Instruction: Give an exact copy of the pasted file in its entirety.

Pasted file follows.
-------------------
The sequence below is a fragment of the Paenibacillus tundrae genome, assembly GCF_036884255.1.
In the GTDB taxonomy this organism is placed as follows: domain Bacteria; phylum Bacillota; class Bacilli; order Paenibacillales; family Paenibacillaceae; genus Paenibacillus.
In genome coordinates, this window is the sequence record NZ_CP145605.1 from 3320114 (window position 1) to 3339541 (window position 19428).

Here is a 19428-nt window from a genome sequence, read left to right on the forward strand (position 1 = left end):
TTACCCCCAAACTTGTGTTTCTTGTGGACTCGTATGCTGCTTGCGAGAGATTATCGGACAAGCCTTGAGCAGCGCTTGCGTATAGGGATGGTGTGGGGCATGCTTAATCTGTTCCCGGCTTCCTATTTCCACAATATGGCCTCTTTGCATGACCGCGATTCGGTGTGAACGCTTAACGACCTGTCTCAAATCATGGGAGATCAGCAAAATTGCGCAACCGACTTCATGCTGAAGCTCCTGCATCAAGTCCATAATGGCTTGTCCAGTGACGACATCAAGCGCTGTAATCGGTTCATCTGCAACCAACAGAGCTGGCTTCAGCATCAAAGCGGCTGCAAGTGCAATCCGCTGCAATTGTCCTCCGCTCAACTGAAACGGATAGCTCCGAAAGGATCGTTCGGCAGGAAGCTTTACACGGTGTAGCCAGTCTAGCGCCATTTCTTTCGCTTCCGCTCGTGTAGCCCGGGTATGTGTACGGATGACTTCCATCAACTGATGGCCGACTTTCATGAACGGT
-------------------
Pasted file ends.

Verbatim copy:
The sequence below is a fragment of the Paenibacillus tundrae genome, assembly GCF_036884255.1.
In the GTDB taxonomy this organism is placed as follows: domain Bacteria; phylum Bacillota; class Bacilli; order Paenibacillales; family Paenibacillaceae; genus Paenibacillus.
In genome coordinates, this window is the sequence record NZ_CP145605.1 from 3320114 (window position 1) to 3339541 (window position 19428).

Here is a 19428-nt window from a genome sequence, read left to right on the forward strand (position 1 = left end):
TTACCCCCAAACTTGTGTTTCTTGTGGACTCGTATGCTGCTTGCGAGAGATTATCGGACAAGCCTTGAGCAGCGCTTGCGTATAGGGATGGTGTGGGGCATGCTTAATCTGTTCCCGGCTTCCTATTTCCACAATATGGCCTCTTTGCATGACCGCGATTCGGTGTGAACGCTTAACGACCTGTCTCAAATCATGGGAGATCAGCAAAATTGCGCAACCGACTTCATGCTGAAGCTCCTGCATCAAGTCCATAATGGCTTGTCCAGTGACGACATCAAGCGCTGTAATCGGTTCATCTGCAACCAACAGAGCTGGCTTCAGCATCAAAGCGGCTGCAAGTGCAATCCGCTGCAATTGTCCTCCGCTCAACTGAAACGGATAGCTCCGAAAGGATCGTTCGGCAGGAAGCTTTACACGGTGTAGCCAGTCTAGCGCCATTTCTTTCGCTTCCGCTCGTGTAGCCCGGGTATGTGTACGGATGACTTCCATCAACTGATGGCCGACTTTCATGAACGGT